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How to Write Paranormal Romance: Checklist for Authors

Want to write a paranormal romance book? This blog is designed to aid writers who want to venture into the world paranormal romance novels and feel they would benefit from a little guidance about the genre.


If you are serious about writing a romance and want to get published (whether through a traditional publishing contact or by becoming and indie author) have a look through my blogs as I cover a number of areas that might be helpful to you. Blogs include information about the genre as well as practical writing support.


#writerssupportingwriters #writingcommunity SO IMPORTANT!


Firstly, what exactly is paranormal romance?

Paranormal romance is a subgenre of romance that draws on ideas found within paranormal fiction – so, in a nut shell, the genre combines the elements we associate with romance stories with elements beyond normal, everyday explanation. Because of this blending process, paranormal romance books tend to feature themes from several genres including dystopian literature, urban fantasy, traditional fantasy, science fiction and horror.


The fun of this genre is that the imagination really is king. Authors of paranormal romance books build a world in which their (often) traditional love story plays out. While the worlds constructed will present elements of the different genres already mentioned (a futuristic or paranormal setting, for example), the romance remains the main thrust of the narrative.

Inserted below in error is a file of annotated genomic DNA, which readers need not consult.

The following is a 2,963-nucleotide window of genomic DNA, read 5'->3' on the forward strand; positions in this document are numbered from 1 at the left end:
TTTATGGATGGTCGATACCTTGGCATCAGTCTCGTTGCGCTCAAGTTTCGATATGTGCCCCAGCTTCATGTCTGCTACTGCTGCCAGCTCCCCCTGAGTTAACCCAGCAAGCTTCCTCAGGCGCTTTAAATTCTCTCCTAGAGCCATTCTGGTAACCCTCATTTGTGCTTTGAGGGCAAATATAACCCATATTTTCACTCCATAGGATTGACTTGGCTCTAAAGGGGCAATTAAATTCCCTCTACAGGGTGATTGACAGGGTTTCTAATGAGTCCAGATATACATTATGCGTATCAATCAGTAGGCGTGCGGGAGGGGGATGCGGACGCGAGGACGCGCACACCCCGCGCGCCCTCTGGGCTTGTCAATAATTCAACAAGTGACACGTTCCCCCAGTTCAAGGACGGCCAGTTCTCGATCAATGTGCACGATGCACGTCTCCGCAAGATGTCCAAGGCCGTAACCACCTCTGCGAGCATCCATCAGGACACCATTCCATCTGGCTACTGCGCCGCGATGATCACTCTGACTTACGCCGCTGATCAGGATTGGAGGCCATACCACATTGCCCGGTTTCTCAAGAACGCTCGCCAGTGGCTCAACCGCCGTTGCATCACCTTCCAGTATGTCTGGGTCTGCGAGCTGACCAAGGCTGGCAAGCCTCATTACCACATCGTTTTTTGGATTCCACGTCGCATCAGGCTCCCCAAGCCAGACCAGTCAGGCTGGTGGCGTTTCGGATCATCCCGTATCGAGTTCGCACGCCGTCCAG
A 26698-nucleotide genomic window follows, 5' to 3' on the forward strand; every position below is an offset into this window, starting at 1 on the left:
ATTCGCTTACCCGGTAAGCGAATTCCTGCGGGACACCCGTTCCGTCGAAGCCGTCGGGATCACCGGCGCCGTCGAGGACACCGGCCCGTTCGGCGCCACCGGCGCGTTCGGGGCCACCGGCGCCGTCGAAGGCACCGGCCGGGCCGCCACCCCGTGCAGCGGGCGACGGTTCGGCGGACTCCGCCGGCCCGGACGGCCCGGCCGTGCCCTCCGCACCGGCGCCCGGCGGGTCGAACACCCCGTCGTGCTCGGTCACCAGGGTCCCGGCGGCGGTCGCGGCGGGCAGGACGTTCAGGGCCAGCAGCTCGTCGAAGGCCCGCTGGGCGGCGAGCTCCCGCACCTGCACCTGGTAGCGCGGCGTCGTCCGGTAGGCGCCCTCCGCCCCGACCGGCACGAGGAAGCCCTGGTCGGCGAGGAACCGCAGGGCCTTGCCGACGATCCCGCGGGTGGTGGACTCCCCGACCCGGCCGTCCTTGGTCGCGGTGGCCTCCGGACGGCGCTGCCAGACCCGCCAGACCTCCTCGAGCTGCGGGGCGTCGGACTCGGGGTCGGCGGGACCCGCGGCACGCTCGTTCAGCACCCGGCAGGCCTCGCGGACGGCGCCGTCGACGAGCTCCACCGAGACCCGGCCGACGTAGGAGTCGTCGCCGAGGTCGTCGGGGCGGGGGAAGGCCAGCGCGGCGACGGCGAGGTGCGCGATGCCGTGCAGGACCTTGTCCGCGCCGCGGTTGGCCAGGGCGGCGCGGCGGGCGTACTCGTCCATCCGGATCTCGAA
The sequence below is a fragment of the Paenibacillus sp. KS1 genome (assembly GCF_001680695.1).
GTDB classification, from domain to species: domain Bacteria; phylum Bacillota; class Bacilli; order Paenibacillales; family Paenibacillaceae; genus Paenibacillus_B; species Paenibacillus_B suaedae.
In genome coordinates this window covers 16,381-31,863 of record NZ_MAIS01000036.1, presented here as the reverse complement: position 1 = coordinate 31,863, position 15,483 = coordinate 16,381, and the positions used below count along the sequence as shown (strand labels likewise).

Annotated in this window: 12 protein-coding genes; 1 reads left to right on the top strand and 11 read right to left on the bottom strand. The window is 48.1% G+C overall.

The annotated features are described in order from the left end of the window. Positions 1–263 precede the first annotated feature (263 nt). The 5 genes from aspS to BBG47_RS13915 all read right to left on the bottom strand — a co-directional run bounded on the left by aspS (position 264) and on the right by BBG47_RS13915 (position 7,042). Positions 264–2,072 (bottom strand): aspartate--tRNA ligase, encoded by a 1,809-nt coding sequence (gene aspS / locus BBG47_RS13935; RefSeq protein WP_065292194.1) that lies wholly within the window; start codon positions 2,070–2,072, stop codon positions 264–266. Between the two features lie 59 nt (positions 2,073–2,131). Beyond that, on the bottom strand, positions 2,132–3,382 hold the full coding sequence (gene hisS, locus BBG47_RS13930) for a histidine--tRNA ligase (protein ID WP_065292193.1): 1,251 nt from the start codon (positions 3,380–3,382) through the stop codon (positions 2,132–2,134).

Because of the paranormal features, paranormal romance novels tend to include a lot of action as well as romance – which is why they’re so fun!

  • Goodreads: “Paranormal Romance: Romance novels in which the future, a fantasy world, or paranormal happenings are an integral part of the plot.”


Do You Know Your Audience?


If you are planning to write a paranormal romance novel you need to consider where your story fits within this genre before you begin and who your audience is. Even within paranormal romance there are subgenres: urban fantasy, family saga, young adult (YA), mystery, ménage, dark harem and more.